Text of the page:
Is an indigenous governance of collaborative research truly possible? - Elisabeth Kaine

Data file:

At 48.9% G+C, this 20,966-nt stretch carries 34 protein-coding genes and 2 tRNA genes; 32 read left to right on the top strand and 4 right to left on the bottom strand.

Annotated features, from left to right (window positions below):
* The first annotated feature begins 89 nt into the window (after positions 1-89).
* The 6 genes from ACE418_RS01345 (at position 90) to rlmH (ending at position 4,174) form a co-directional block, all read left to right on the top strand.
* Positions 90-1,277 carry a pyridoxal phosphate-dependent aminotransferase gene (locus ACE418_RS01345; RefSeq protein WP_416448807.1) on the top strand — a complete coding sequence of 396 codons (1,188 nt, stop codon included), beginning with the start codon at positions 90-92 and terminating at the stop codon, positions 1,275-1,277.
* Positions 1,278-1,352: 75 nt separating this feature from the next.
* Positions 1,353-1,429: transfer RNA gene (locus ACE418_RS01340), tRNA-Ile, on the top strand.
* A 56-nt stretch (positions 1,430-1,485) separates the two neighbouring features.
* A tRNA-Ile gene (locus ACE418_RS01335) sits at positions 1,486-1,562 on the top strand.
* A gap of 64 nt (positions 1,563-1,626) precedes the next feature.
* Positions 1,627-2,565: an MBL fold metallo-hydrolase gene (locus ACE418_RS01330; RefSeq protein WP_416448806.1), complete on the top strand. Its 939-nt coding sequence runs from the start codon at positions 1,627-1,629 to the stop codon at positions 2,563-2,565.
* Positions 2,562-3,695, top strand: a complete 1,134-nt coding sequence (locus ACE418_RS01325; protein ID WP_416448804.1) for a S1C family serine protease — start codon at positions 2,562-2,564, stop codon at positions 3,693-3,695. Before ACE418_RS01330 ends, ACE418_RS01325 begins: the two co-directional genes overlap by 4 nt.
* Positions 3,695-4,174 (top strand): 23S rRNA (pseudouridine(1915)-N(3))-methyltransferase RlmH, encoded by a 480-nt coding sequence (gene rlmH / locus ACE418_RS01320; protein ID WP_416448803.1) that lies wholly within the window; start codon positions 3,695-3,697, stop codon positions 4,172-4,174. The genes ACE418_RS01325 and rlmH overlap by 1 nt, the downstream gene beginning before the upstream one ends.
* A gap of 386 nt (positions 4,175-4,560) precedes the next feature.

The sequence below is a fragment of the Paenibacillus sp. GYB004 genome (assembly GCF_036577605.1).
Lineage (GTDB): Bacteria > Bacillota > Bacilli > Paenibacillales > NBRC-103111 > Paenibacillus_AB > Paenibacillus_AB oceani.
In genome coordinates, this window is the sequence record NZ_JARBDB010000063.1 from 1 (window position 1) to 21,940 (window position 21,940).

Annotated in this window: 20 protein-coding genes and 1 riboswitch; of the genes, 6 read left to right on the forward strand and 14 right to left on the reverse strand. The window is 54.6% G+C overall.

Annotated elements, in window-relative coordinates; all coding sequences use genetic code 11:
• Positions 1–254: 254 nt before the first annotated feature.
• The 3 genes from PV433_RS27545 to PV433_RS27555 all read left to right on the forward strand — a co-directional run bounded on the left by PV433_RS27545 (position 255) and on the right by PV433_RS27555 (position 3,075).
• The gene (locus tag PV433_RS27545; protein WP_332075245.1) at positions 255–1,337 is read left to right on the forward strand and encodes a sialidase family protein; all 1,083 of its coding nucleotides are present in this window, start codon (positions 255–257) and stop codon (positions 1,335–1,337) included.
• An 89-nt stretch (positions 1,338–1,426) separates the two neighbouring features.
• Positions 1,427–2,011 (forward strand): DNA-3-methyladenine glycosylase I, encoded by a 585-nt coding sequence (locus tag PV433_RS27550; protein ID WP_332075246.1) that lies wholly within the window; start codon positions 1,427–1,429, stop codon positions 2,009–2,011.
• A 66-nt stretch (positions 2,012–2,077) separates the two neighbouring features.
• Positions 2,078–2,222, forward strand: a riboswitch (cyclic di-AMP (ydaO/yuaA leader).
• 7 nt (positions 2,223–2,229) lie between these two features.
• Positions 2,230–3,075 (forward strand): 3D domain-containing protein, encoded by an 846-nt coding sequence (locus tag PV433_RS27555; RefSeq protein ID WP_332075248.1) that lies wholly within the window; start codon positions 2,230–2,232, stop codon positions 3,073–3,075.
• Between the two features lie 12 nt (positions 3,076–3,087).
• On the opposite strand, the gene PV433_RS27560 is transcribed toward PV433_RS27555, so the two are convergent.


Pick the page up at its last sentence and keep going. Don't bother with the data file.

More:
For nearly 30 years, ‘Design and Material Culture’ has led several collaborative projects with indigenous communities in Quebec and Brazil, providing opportunities to develop collaborative methodologies for these communities to take part in inventory, transmission and projects to enhance cultural heritage. We had to initiate most of these projects even though I always thought that in order for a research project to be indigenous, it had to mobilize all stakeholders around a desire for action and a shared vision from the get go. In the context of the Truth and Reconciliation Commission's call to action, the following question must be asked in order to meet the criteria for excellence in collaborative research with First Nations: Has the project opened a path of reconciliation by providing real participation in governance to indigenous partners? How can one claim to be the director of an indigenous project when only one in thirteen researchers are indeed Indigenous? This issue has monopolized my first year as director of the UNESCO Chair in Transmission of First Peoples’ Culture to foster Well-being and Empowerment.

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